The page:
Britain could be getting high on the benefits of a full-scale medical cannabis industry
One in five of the world’s best-selling prescription drugs are developed in Britain. And, with the legalisation of medical cannabis in 2018, the UK has an opportunity to capitalise on a new market. But while the regulatory framework is being developed, and patient studies are underway, there is a significant way to go to deliver on the promise of these life changing medicines, even with our reputation for best-in-class pharmaceutical research.
In the UK, there are eight million people who report chronic pain. The majority of these are prescribed opioids, a situation that some are referring to as an epidemic. A further 600,000 have epilepsy and millions more struggle with an anxiety disorder. All these conditions – and many more – can be treated with cannabis products. Yet, as things stand, the medicine is not yet making its way to patients.
In 2021, just 20,000 people were prescribed cannabis products for medicinal use in the UK. Contrast that with the 220,000 Australians prescribed similar medicines, or even the estimated 1.8 million Brits who acquire black market cannabis for medical reasons every year.
There are three main factors impeding access. First, all cannabis products currently available in the UK are imported from abroad. As a controlled drug, importing is costly and slow. Domestic growing of pharmaceutical-grade medical cannabis is essential to removing this bottleneck. The medicines regulator in the UK has recently provided clarification on the licensing process, giving more certainty to the level of scrutiny which UK cultivators and manufacturers will be subject to across every stage of the supply chain. This will help.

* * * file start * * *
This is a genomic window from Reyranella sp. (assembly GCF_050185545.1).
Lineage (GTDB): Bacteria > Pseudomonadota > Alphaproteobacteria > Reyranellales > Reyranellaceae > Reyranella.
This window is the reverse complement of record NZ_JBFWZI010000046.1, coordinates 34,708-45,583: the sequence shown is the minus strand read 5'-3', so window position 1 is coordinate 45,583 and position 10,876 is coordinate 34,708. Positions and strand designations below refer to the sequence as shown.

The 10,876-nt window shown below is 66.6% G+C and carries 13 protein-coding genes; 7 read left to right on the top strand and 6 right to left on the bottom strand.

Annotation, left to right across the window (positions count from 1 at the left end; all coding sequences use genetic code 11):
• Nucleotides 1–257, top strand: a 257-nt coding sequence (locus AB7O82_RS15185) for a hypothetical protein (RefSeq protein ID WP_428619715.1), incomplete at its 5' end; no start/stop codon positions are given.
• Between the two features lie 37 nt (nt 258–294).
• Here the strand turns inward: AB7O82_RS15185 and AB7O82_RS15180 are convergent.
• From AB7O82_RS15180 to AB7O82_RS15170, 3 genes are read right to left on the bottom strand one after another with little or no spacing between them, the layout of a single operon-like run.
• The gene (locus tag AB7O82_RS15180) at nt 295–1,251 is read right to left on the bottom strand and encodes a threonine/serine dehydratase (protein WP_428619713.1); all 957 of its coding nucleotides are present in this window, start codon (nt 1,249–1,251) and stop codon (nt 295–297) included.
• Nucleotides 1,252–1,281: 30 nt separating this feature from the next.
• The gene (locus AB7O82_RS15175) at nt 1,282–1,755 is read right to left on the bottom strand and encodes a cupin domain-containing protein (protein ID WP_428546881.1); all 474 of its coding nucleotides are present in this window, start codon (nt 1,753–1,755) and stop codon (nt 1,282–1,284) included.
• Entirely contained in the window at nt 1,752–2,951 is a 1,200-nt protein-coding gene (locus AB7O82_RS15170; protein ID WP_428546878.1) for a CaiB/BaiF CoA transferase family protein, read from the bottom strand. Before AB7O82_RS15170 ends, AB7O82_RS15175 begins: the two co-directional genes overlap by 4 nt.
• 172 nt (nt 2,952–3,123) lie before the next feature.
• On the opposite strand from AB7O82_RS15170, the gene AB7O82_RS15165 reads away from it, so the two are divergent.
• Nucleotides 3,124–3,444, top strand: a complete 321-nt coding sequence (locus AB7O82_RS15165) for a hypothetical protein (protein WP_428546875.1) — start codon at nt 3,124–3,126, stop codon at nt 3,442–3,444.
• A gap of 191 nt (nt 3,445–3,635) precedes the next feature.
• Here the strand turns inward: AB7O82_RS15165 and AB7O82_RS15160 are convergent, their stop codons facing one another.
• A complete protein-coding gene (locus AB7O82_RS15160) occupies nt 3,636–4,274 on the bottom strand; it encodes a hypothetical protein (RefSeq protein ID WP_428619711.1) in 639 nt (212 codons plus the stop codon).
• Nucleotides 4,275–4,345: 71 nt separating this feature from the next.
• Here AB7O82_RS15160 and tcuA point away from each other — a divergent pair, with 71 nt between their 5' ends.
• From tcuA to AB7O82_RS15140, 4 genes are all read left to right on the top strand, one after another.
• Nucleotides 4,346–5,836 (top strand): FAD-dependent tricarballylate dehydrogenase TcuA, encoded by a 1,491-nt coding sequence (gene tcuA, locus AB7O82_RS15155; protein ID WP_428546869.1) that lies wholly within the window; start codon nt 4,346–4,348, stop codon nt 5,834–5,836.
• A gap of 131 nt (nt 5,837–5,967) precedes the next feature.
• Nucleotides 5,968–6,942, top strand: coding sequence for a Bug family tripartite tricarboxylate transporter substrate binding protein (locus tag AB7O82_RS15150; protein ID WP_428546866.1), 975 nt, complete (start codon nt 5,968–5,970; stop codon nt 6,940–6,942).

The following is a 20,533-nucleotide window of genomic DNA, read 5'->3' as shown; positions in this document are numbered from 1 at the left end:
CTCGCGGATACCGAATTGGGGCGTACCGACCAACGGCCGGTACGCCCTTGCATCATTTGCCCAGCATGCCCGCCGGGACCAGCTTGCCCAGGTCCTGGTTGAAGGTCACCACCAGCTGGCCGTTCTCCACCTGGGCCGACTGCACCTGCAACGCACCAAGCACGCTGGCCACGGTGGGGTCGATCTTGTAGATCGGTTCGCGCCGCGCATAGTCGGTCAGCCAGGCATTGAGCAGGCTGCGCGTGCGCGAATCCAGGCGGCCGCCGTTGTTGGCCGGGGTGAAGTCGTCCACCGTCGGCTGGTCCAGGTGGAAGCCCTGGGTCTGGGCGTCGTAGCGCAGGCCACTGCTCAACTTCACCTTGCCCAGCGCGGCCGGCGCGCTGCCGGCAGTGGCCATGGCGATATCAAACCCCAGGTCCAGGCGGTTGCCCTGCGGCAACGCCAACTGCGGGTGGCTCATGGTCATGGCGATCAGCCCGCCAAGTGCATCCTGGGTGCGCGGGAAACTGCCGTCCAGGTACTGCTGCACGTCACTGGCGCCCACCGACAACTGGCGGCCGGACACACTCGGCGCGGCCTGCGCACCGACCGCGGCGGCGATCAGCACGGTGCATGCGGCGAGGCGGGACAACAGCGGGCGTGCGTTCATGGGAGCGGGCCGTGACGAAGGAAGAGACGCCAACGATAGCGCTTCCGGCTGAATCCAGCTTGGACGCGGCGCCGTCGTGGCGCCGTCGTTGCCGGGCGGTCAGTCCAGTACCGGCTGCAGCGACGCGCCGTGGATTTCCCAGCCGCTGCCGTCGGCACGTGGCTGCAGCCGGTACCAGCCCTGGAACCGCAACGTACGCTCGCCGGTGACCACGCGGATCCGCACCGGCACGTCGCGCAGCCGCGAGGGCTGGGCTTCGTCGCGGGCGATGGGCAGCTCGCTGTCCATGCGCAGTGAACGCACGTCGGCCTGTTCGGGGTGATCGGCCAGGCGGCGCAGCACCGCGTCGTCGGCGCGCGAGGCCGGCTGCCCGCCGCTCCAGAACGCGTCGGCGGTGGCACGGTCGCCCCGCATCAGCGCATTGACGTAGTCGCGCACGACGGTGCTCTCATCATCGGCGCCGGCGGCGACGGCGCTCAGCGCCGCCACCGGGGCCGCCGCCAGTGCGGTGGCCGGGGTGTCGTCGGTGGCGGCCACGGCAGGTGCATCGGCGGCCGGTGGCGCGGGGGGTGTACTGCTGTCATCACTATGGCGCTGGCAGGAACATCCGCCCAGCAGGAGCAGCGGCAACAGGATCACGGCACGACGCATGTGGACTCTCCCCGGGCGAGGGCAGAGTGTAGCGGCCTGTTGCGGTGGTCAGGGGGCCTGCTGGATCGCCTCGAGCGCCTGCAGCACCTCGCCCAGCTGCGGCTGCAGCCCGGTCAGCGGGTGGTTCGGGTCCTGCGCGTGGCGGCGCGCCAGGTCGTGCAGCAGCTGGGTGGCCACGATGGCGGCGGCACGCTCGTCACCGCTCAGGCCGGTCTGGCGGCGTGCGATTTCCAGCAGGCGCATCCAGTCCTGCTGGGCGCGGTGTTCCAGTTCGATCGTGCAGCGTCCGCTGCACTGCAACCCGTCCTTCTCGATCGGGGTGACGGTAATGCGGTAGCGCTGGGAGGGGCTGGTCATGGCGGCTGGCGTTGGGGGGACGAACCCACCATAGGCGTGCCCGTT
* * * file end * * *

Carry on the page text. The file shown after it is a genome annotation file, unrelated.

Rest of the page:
But, the process for patients to access cannabis products is prohibitive – NHS funded prescriptions are much too difficult to come by. And there still exists a concerning lack of awareness of the uses of these medicines, with a recent study finding that little over half of the UK population were aware that they are legal.
In addressing these challenges, businesses must take a truly pharmaceutical approach to these medicines to ensure products made in the UK are at the front of the pack in terms of quality. That means operating to Good Manufacturing Practice, the internationally agreed standard for pharmaceutical products, which the NHS requires. Plants must then be processed with something known as “active pharmaceutical ingredients”, usually in oil form, ready for manufacturing into finished medicinal products with easily measured dosages.
According to a report by investment bank Bryan Garnier released earlier this week, just three licences to grow commercial medical cannabis have been issued by the Home Office. As things stand, the high-quality pharmaceutical businesses that the UK sector so badly needs are few and far between.
Ensuring we are growing these products to the standard required is just one step. Companies investing in the development of medical cannabis should also allocate money to R&D, including clinical trials. The more robust data we have, the more confidence doctors will have to prescribe them and regulators to pay for them.
Of course, the government has a role to play, too. More active engagement will help in understanding the sector’s needs. This must be supplemented by grants and R&D support, especially to help fund more clinical trials. Additionally, educating clinicians on cannabis-based medicines is critical to driving prescription rates, and is best led by the state.
There is a huge opportunity here for both patients and British business – but we must be patient-first, innovative and collaborative. A pharmaceutical approach, high quality UK-production, clinical trials, the support of the NHS and our world-class universities, and forward-thinking regulators – all need to play their part to ensure this industry flourishes and delivers for patients.